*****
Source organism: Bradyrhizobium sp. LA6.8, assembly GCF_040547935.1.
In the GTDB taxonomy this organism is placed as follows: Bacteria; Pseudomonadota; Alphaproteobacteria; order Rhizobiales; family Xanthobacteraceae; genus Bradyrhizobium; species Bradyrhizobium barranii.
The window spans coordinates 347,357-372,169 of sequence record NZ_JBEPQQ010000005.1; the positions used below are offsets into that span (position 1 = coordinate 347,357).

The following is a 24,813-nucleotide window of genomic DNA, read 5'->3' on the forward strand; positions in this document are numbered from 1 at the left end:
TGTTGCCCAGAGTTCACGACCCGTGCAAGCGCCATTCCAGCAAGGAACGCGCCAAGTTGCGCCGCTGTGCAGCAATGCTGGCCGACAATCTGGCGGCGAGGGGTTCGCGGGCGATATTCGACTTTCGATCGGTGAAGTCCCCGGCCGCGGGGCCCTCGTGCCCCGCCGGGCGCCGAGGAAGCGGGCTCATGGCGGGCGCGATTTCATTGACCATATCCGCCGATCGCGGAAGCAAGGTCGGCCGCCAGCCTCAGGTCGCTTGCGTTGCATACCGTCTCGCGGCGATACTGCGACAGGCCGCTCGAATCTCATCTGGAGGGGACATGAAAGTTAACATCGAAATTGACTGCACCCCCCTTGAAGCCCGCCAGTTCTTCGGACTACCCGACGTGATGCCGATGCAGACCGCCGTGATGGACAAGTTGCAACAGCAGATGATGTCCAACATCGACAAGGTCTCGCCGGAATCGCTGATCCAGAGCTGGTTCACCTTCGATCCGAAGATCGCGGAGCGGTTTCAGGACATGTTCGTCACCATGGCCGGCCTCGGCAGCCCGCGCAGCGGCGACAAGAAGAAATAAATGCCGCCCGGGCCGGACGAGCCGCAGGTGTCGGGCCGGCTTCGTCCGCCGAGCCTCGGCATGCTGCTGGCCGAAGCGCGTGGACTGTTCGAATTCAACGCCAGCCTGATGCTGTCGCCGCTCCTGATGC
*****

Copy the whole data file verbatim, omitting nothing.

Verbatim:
Source organism: Bradyrhizobium sp. LA6.8, assembly GCF_040547935.1.
In the GTDB taxonomy this organism is placed as follows: Bacteria; Pseudomonadota; Alphaproteobacteria; order Rhizobiales; family Xanthobacteraceae; genus Bradyrhizobium; species Bradyrhizobium barranii.
The window spans coordinates 347,357-372,169 of sequence record NZ_JBEPQQ010000005.1; the positions used below are offsets into that span (position 1 = coordinate 347,357).

The following is a 24,813-nucleotide window of genomic DNA, read 5'->3' on the forward strand; positions in this document are numbered from 1 at the left end:
TGTTGCCCAGAGTTCACGACCCGTGCAAGCGCCATTCCAGCAAGGAACGCGCCAAGTTGCGCCGCTGTGCAGCAATGCTGGCCGACAATCTGGCGGCGAGGGGTTCGCGGGCGATATTCGACTTTCGATCGGTGAAGTCCCCGGCCGCGGGGCCCTCGTGCCCCGCCGGGCGCCGAGGAAGCGGGCTCATGGCGGGCGCGATTTCATTGACCATATCCGCCGATCGCGGAAGCAAGGTCGGCCGCCAGCCTCAGGTCGCTTGCGTTGCATACCGTCTCGCGGCGATACTGCGACAGGCCGCTCGAATCTCATCTGGAGGGGACATGAAAGTTAACATCGAAATTGACTGCACCCCCCTTGAAGCCCGCCAGTTCTTCGGACTACCCGACGTGATGCCGATGCAGACCGCCGTGATGGACAAGTTGCAACAGCAGATGATGTCCAACATCGACAAGGTCTCGCCGGAATCGCTGATCCAGAGCTGGTTCACCTTCGATCCGAAGATCGCGGAGCGGTTTCAGGACATGTTCGTCACCATGGCCGGCCTCGGCAGCCCGCGCAGCGGCGACAAGAAGAAATAAATGCCGCCCGGGCCGGACGAGCCGCAGGTGTCGGGCCGGCTTCGTCCGCCGAGCCTCGGCATGCTGCTGGCCGAAGCGCGTGGACTGTTCGAATTCAACGCCAGCCTGATGCTGTCGCCGCTCCTGATGC